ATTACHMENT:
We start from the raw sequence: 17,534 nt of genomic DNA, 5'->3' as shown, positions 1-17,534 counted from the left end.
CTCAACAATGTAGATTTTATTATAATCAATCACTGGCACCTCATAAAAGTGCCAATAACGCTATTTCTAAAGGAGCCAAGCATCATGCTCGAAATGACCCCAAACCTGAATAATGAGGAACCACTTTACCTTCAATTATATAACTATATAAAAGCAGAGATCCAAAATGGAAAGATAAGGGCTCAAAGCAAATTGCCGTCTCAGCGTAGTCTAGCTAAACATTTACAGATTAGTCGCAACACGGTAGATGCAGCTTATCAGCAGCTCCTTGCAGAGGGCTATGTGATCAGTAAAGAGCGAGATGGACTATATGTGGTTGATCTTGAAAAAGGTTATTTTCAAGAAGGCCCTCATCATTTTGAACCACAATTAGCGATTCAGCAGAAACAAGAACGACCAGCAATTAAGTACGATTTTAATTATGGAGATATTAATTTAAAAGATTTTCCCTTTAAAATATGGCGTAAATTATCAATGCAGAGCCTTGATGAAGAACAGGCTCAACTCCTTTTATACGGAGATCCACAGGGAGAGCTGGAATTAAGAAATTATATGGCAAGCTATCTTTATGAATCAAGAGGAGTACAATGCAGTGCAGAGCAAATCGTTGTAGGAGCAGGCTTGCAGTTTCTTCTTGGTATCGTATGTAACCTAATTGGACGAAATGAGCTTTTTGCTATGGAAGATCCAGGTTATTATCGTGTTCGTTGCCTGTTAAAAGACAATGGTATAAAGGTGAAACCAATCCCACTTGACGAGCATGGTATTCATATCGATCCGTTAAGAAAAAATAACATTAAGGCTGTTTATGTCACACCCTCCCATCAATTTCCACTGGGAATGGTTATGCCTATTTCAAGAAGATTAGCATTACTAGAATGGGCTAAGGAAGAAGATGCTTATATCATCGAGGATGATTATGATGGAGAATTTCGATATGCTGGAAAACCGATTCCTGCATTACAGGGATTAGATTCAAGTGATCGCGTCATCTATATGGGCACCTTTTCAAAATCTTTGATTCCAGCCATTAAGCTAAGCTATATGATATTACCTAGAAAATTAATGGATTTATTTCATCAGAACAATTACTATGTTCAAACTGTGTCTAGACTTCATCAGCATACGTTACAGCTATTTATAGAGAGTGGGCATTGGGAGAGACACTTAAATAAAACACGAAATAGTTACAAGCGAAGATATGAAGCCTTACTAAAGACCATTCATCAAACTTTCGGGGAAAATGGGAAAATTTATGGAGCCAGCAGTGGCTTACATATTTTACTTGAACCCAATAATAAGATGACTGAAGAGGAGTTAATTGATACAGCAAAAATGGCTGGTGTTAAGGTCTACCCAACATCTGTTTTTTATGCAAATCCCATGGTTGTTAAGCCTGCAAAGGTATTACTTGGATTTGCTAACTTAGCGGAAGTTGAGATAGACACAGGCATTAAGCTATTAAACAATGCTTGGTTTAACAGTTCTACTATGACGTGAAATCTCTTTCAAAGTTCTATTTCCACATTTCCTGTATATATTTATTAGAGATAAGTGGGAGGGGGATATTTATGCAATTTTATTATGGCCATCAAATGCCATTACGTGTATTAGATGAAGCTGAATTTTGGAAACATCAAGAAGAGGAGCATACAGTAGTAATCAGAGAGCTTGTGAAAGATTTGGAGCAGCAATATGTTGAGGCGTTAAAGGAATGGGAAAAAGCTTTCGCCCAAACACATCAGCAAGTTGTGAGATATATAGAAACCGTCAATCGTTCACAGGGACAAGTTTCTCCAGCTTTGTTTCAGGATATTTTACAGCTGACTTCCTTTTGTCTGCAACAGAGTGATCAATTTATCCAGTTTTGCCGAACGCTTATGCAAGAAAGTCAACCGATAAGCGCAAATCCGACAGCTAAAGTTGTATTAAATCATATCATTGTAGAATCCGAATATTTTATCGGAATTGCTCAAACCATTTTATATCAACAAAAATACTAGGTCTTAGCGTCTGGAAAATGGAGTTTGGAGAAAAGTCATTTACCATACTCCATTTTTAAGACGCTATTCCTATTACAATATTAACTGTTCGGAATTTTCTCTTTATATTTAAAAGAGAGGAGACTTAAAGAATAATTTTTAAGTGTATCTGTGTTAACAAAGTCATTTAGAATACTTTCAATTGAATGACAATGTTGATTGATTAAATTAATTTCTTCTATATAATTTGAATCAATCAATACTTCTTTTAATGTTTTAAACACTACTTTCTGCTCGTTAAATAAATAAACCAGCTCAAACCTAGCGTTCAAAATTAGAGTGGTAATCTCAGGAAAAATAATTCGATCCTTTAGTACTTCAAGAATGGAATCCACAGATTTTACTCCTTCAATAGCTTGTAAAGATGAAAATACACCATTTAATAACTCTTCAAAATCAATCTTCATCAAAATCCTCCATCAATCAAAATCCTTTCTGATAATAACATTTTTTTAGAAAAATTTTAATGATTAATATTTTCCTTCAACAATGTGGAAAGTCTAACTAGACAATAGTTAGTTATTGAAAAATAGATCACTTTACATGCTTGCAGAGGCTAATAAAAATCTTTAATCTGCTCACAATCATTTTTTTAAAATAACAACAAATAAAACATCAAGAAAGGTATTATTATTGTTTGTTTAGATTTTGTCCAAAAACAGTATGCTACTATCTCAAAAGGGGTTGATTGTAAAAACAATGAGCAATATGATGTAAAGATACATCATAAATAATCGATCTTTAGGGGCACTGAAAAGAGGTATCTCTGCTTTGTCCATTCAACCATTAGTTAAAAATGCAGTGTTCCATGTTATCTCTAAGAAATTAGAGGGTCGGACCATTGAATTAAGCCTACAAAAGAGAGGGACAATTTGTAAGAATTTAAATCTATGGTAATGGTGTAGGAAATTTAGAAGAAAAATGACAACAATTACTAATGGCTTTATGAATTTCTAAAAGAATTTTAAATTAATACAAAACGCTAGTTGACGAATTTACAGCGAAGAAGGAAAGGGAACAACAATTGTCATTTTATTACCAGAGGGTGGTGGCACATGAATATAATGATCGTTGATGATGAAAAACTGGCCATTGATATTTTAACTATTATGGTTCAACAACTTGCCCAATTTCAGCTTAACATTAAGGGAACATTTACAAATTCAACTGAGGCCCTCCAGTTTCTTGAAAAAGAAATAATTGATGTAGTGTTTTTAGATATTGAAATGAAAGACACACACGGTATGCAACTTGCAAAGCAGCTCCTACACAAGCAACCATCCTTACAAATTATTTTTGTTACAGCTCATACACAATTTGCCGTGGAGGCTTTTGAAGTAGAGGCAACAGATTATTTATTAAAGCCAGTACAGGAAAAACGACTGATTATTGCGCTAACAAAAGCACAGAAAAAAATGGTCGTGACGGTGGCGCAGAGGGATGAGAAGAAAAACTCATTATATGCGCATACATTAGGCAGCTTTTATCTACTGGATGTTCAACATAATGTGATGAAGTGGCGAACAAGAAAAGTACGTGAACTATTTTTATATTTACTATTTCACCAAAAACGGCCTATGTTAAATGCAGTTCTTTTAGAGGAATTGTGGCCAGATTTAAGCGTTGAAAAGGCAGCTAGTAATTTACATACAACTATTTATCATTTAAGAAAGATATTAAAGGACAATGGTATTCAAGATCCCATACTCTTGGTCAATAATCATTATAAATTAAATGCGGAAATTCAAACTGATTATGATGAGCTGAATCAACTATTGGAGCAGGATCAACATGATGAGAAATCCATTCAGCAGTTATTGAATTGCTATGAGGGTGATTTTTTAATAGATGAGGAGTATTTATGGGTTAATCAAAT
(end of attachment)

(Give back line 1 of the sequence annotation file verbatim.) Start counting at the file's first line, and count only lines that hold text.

We start from the raw sequence: 17,534 nt of genomic DNA, 5'->3' as shown, positions 1-17,534 counted from the left end.